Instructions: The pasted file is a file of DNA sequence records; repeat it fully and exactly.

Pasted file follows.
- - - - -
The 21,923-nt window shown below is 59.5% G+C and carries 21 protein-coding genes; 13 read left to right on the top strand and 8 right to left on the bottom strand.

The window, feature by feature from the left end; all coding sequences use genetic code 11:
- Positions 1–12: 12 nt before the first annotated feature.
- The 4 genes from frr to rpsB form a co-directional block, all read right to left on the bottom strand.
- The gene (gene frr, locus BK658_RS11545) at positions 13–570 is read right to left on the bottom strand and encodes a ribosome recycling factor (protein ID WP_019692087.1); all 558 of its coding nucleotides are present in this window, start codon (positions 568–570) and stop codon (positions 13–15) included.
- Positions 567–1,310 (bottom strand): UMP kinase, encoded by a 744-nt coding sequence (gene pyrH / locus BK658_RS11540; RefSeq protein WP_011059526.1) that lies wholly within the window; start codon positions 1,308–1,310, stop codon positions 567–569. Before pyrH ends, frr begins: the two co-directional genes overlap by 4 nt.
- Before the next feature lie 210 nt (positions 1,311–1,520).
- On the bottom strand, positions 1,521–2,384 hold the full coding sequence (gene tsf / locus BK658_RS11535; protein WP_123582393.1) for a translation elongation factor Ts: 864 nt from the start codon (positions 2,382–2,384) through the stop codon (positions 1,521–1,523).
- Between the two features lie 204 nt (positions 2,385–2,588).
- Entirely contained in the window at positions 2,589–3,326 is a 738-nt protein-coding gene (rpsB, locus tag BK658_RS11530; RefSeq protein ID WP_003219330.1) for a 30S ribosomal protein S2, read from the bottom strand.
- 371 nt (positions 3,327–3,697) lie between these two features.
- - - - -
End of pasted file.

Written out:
The 21,923-nt window shown below is 59.5% G+C and carries 21 protein-coding genes; 13 read left to right on the top strand and 8 right to left on the bottom strand.

The window, feature by feature from the left end; all coding sequences use genetic code 11:
- Positions 1–12: 12 nt before the first annotated feature.
- The 4 genes from frr to rpsB form a co-directional block, all read right to left on the bottom strand.
- The gene (gene frr, locus BK658_RS11545) at positions 13–570 is read right to left on the bottom strand and encodes a ribosome recycling factor (protein ID WP_019692087.1); all 558 of its coding nucleotides are present in this window, start codon (positions 568–570) and stop codon (positions 13–15) included.
- Positions 567–1,310 (bottom strand): UMP kinase, encoded by a 744-nt coding sequence (gene pyrH / locus BK658_RS11540; RefSeq protein WP_011059526.1) that lies wholly within the window; start codon positions 1,308–1,310, stop codon positions 567–569. Before pyrH ends, frr begins: the two co-directional genes overlap by 4 nt.
- Before the next feature lie 210 nt (positions 1,311–1,520).
- On the bottom strand, positions 1,521–2,384 hold the full coding sequence (gene tsf / locus BK658_RS11535; protein WP_123582393.1) for a translation elongation factor Ts: 864 nt from the start codon (positions 2,382–2,384) through the stop codon (positions 1,521–1,523).
- Between the two features lie 204 nt (positions 2,385–2,588).
- Entirely contained in the window at positions 2,589–3,326 is a 738-nt protein-coding gene (rpsB, locus tag BK658_RS11530; RefSeq protein ID WP_003219330.1) for a 30S ribosomal protein S2, read from the bottom strand.
- 371 nt (positions 3,327–3,697) lie between these two features.